Four Signs That It’s a Scam
1. Scammers PRETEND to be from an organization you know.
Scammers often pretend to be contacting you on behalf of the Bank or the government. They might use a real name, like Customer Service Representative, Social Security Administration, IRS, or Medicare, or make up a name that sounds official. Some may even pretend to be from a business you know, like a utility company, a tech company, or even a charity asking for donations.
They can also use technology to change the phone number that appears on your caller ID. So the name and number you see might not be real. If you receive a suspicious call claiming to be from the Bank or another business/government agency, hang up and call the main number! Don’t call a number they gave you or the number from your caller ID.
2. Scammers say there’s a PROBLEM or a PRIZE.
They might say there’s a problem with one of your accounts and that you need to verify some information.
Some scammers say you’re in trouble with the government. Or you owe money. Or someone in your family had an emergency. Or that there’s a virus on your computer.
Others will lie and say you won money in a lottery or sweepstakes but have to pay a fee to get it.
3. Scammers PRESSURE you to act immediately.
Scammers want you to act before you have time to think. If you’re on the phone, they might tell you not to hang up so you can’t check out their story.
They might threaten to close your account, arrest you, sue you, take away your driver’s or business license, or deport you. They might say your computer is about to be corrupted.
4. Scammers tell you to PAY in a specific way.
They often insist that you can only pay by using cryptocurrency, wiring money, using a payment app, or putting money on a gift card and then giving them the numbers on the back of the card.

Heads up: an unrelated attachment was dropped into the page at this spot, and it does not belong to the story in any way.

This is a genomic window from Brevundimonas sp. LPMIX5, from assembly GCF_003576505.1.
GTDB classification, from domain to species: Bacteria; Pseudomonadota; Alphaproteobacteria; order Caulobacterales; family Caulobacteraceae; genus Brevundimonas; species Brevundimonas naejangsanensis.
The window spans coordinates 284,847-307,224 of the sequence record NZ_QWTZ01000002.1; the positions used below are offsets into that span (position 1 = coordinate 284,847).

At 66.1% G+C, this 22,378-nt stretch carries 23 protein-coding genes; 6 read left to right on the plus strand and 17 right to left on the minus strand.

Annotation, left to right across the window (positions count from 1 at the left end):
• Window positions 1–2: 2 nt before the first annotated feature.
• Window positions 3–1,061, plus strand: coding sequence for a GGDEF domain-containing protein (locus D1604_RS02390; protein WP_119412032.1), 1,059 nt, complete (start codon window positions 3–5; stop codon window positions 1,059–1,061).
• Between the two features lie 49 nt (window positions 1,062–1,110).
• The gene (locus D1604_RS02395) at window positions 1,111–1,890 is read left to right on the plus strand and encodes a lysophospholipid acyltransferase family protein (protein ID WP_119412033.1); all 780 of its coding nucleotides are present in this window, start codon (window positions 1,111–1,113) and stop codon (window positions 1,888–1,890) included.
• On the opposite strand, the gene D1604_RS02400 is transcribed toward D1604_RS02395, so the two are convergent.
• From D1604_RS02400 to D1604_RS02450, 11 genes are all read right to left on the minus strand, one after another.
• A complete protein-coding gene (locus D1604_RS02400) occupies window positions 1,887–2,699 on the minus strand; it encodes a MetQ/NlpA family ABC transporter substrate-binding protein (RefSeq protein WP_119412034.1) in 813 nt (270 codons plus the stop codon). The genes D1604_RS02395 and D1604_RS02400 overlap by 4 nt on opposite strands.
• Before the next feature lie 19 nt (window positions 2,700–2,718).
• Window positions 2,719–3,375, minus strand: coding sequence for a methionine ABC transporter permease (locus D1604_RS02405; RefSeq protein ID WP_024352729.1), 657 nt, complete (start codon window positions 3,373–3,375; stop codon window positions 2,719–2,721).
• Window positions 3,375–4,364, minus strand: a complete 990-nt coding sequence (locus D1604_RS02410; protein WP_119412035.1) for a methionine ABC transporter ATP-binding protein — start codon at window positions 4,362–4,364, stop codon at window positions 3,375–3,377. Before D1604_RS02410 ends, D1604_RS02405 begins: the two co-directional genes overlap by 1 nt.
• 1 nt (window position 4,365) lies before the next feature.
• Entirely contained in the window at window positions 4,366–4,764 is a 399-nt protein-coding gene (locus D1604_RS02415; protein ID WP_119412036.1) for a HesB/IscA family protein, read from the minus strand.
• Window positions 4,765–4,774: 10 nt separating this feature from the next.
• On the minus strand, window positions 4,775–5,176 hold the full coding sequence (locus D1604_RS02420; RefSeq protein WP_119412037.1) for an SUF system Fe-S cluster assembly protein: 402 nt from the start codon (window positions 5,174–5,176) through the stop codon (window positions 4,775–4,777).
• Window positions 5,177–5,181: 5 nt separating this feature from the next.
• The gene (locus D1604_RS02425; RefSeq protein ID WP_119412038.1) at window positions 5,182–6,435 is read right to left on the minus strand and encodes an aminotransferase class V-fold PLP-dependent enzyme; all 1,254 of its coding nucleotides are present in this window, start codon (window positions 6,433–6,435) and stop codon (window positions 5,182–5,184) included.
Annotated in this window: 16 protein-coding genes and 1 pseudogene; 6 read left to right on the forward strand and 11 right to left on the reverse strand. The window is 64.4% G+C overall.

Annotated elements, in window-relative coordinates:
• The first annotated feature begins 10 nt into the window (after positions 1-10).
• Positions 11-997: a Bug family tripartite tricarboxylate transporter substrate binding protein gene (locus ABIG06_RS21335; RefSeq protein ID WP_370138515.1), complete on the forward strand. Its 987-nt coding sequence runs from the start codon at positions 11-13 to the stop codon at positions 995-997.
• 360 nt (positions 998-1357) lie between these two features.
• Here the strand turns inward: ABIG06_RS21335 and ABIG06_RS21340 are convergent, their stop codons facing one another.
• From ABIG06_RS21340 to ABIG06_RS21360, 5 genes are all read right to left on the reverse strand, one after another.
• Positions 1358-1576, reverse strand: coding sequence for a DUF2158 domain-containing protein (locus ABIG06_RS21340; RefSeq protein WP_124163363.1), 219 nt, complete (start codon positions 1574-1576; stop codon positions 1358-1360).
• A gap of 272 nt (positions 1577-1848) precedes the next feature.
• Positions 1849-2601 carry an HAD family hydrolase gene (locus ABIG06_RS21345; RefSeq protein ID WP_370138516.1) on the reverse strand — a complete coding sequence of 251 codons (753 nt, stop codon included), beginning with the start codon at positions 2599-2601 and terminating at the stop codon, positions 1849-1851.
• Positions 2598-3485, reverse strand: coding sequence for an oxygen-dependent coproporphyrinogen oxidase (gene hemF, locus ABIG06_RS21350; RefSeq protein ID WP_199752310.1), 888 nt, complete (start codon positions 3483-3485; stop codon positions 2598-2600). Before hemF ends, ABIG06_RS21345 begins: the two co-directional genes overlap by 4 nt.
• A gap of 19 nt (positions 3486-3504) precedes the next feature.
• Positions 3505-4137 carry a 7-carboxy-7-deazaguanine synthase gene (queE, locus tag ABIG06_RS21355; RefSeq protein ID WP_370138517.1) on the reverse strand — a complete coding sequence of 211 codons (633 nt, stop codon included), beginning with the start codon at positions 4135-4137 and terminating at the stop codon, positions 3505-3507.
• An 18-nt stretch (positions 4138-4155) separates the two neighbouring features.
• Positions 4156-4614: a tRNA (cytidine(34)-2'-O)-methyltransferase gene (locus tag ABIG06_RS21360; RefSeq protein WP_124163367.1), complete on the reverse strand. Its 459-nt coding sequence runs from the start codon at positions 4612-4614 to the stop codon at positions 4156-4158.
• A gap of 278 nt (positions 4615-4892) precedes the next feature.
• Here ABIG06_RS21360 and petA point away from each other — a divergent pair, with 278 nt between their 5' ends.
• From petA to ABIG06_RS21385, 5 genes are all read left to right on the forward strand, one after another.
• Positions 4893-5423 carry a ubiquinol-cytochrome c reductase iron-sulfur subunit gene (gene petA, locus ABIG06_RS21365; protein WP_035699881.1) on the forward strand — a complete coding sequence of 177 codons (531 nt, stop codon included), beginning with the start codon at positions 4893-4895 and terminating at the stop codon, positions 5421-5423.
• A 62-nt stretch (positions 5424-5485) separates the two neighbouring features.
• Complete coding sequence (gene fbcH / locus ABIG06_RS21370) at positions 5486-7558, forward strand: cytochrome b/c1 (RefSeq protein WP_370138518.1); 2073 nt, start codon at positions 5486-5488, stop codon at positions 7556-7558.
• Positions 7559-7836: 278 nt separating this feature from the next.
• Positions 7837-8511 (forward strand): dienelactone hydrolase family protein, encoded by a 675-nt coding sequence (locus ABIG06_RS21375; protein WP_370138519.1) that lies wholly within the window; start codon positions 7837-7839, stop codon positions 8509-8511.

Some will send you a check (that will later turn out to be fake), then tell you to deposit it and send them money.
How To Avoid A Scam
Block unwanted calls and text messages. Take steps to block unwanted calls and to filter unwanted text messages.
Don’t give your personal or financial information in response to a request that you didn’t expect. The Bank will never call and ask for your debit card number, pin number, account username and password, or social security number.
Resist the pressure to act immediately. Anyone who pressures you to pay or give them your personal information is a scammer.
Know how scammers tell you to pay. Never pay someone who insists that you can only pay with cryptocurrency, a wire transfer service, a payment app, or a gift card. And never deposit a check and send money back to someone.
Stop and talk to someone you trust. Before you do anything else, tell someone what happened. Talking about it could help you realize it’s a scam. If you are still unsure, call our Customer Service Center at 518-943-2600 or stop by one of our convenient branch locations for assistance!
What Do Thieves Do With Your Information?
Once identity thieves have your personal information, they can drain your bank account, run up charges on your credit cards, open new utility accounts, or get medical treatment on your health insurance. An identity thief can file a tax refund in your name and get your refund. In some extreme cases, a thief might even give your name to the police during an arrest.
Clues That Someone Has Stolen Your Information…
- You see withdrawals from your bank account that you can’t explain.
- You don’t get your bills or other mail.
- Merchants refuse your checks.
- Debt collectors call you about debts that aren’t yours.
- You find unfamiliar accounts or charges on your credit report.
- Medical providers bill you for services you didn’t use.
- Your health plan rejects your legitimate medical claim because the records show you’ve reached your benefits limit.
- A health plan won’t cover you because your medical records show a condition you don’t have.
- The IRS notifies you that more than one tax return was filed in your name, or that you have income from an employer you don’t work for.
- You get notice that your information was compromised by a data breach at a company where you do business or have an account.
How To Respond If You’ve Fallen For A Scam
If your wallet, Social Security number, or other personal information is lost or stolen, there are steps you can take to help protect yourself from identity theft.
1. Call the Bank at 518-943-2600 or the number on the back of your debit card.
2. Change your passwords and visit IdentityTheft.gov.
3. Report the scam to the FTC.
4. If you lost money, file a police report.